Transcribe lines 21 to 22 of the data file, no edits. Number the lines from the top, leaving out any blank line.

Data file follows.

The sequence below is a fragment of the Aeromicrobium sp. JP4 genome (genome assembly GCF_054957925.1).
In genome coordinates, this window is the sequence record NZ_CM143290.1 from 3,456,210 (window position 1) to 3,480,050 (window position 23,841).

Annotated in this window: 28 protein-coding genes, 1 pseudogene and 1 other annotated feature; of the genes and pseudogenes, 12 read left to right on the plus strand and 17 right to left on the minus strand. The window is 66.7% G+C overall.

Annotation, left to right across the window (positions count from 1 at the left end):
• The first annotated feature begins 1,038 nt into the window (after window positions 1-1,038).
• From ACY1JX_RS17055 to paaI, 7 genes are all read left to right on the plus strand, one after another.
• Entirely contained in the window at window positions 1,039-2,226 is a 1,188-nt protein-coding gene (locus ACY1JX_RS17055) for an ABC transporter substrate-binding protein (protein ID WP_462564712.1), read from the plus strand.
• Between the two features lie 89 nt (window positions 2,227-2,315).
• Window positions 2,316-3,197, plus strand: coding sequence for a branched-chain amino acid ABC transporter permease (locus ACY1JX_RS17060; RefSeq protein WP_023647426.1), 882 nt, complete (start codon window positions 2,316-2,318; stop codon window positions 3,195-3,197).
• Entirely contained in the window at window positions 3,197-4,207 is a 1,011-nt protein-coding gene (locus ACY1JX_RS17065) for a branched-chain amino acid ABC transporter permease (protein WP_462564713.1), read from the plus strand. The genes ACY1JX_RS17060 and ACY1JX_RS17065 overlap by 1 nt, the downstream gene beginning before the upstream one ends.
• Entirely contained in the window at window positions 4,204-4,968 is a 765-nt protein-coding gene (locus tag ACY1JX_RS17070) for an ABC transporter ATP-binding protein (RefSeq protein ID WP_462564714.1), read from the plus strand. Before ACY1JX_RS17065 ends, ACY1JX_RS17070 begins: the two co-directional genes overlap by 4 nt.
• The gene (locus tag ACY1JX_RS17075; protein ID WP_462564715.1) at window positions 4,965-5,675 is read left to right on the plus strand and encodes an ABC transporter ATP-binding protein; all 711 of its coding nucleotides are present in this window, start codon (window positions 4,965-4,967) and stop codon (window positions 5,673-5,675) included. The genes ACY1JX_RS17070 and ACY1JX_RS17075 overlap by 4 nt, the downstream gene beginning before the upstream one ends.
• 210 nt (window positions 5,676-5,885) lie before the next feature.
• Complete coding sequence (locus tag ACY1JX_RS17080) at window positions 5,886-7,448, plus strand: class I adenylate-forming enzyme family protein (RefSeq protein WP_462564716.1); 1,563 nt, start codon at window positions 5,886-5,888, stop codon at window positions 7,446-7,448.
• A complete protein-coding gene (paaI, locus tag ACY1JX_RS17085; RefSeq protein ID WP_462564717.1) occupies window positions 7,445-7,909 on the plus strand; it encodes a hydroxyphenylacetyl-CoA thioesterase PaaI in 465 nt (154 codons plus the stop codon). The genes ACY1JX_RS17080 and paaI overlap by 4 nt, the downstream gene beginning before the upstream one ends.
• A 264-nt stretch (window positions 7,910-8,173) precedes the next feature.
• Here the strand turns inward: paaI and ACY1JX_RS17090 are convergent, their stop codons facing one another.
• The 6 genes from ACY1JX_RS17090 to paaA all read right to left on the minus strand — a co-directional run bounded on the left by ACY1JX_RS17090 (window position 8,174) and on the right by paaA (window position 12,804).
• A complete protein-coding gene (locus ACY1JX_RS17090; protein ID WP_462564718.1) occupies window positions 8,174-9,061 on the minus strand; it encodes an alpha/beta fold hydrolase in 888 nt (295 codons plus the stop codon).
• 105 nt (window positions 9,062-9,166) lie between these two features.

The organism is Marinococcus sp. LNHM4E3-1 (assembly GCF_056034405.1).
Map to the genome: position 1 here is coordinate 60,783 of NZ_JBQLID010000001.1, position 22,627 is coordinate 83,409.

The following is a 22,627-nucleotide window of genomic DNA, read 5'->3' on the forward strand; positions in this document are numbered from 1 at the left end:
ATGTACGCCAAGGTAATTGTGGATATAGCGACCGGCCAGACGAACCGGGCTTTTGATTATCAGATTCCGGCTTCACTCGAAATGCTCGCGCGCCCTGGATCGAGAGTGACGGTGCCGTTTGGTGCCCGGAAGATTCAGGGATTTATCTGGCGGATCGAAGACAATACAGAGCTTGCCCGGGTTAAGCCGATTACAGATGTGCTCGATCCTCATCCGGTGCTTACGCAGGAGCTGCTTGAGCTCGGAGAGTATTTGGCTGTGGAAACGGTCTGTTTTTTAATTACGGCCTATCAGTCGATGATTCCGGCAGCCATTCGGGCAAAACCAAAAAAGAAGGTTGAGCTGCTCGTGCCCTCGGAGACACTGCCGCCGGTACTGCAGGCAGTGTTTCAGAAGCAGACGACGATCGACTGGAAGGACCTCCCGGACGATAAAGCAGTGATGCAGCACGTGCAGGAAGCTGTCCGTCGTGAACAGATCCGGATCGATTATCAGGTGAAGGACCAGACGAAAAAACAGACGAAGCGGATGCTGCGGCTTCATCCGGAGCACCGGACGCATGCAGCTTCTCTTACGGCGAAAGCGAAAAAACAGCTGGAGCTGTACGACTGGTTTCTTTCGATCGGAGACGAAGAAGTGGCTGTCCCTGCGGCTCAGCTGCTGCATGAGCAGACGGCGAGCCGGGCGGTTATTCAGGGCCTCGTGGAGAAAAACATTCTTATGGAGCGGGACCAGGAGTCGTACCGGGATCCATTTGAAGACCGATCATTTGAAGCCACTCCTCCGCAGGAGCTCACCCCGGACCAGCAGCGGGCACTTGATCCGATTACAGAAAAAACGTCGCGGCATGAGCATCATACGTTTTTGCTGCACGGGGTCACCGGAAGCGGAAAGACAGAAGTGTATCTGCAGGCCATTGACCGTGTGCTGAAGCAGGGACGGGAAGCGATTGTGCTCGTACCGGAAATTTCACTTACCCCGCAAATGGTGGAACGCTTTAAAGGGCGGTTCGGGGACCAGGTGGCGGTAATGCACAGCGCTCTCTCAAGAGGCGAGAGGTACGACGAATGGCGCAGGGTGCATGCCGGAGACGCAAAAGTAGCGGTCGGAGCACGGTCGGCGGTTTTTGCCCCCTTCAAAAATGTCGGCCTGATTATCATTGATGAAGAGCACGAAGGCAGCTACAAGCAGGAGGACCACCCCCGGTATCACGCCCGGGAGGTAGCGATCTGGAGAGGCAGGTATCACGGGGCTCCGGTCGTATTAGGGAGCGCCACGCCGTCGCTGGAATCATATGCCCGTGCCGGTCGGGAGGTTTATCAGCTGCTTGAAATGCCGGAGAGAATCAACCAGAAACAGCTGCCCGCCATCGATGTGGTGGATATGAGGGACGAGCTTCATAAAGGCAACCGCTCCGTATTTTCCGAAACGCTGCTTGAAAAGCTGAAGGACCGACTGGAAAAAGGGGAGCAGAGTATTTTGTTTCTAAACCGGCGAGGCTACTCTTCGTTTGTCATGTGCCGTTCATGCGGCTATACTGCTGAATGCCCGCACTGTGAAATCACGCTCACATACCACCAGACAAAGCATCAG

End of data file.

The organism is Marinococcus sp. LNHM4E3-1 (assembly GCF_056034405.1).
Map to the genome: position 1 here is coordinate 60,783 of NZ_JBQLID010000001.1, position 22,627 is coordinate 83,409.